Community activity is an inevitable offshoot of a high profile. Hernandez and his wife, Sandra, are involved with charities including the Humane Society and the Seattle Children's Hospital, and the Mariners routinely catch wind of a visit he's made or a sick kid whose day he has brightened unbeknownst to the team. The Mariners enjoyed a rare home off-day on April 10 this season, yet Hernandez agreed to show up and film an anti-bullying public service announcement at Safeco Field. When he and rapper Macklemore popped out of the dugouts, the kids went wild.
As hokey as it sounds, some things transcend money and fame. Hernandez's bond with the locals is strengthened whenever he takes the mound and the fans in the "King's Court" hang on every pitch. This year, the Mariners took the concept a step further and turned Safeco Field into the "Supreme Court" for his first home start against Oakland. The first 25,000 fans received a T-shirt and a "K" card to wave in response to every strikeout.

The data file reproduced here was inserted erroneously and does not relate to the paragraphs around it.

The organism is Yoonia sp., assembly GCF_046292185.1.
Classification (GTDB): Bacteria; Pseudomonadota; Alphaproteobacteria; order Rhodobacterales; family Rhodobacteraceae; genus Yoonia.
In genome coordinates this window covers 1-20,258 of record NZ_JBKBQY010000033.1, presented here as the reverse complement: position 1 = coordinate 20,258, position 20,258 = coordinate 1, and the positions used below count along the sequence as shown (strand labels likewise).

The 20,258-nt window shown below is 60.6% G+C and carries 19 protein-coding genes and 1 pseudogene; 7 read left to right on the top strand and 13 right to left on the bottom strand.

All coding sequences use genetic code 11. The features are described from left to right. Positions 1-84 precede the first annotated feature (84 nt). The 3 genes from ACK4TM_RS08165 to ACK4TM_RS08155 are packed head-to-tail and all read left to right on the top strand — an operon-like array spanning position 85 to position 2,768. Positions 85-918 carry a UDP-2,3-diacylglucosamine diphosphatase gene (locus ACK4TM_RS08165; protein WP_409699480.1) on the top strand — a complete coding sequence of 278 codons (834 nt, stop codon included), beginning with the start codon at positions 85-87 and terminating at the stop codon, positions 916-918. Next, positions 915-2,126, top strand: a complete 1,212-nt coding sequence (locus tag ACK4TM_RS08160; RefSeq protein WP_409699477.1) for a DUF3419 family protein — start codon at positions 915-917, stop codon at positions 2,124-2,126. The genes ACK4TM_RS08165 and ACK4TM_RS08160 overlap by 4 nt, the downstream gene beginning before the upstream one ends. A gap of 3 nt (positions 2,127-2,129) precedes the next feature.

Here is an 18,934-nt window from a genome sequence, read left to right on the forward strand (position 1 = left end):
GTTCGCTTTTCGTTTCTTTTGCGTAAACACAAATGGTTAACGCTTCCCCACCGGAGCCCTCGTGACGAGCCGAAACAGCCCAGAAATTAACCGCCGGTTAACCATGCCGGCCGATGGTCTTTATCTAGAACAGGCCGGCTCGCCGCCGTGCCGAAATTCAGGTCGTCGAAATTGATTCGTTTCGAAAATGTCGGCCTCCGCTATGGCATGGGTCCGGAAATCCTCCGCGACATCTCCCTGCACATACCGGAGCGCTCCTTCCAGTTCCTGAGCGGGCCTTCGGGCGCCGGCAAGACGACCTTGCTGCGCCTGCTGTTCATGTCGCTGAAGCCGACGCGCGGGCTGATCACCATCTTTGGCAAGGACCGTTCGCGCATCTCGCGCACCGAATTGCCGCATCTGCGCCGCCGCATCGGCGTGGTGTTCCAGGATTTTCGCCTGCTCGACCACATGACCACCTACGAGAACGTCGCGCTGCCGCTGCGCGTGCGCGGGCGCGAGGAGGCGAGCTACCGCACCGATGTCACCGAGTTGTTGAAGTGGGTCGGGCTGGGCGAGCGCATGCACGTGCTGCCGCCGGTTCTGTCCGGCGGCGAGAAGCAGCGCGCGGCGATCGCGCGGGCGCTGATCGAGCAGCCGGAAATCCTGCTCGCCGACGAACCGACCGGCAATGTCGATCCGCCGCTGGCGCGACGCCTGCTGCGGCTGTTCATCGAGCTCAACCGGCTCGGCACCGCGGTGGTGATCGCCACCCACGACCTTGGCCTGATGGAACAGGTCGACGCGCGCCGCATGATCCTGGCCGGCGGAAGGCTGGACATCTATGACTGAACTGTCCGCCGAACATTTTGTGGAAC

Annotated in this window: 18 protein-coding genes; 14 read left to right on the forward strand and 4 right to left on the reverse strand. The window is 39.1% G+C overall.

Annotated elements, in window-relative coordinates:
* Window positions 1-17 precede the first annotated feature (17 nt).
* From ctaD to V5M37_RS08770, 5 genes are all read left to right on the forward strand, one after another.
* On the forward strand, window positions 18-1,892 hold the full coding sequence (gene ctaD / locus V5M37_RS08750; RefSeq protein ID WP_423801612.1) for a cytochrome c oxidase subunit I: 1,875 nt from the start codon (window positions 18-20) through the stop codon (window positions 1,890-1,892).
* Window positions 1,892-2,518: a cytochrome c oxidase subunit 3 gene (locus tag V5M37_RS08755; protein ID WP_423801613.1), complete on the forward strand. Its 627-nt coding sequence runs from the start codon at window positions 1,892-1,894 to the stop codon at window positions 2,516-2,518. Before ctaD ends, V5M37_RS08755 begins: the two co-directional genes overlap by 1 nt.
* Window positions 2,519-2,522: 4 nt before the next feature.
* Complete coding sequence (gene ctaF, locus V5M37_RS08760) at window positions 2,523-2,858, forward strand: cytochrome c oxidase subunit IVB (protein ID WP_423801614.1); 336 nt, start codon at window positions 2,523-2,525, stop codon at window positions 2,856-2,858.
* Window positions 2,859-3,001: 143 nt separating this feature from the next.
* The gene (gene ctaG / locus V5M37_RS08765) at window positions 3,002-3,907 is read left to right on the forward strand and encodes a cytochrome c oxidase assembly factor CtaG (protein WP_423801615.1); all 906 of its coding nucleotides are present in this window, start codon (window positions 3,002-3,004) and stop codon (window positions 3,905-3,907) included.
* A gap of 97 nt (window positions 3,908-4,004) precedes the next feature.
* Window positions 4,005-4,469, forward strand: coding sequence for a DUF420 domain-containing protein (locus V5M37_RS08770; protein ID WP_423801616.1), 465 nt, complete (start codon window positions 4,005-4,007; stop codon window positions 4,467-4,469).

Will Seattle fans cheer Hernandez in a postseason game one day, or is he destined to keep plugging away with no October stage? Jenkins, Jim Bunning and Ted Lyons all reached the Hall of Fame without a postseason appearance. But Roy Halladay made his playoff debut at age 33, so there's still reason to believe.
In this, his 10th season with the Mariners, Hernandez knows the only thing he can do to change his place in history is go out every fifth day and deal. He's enjoying the journey and trusting that his time will come.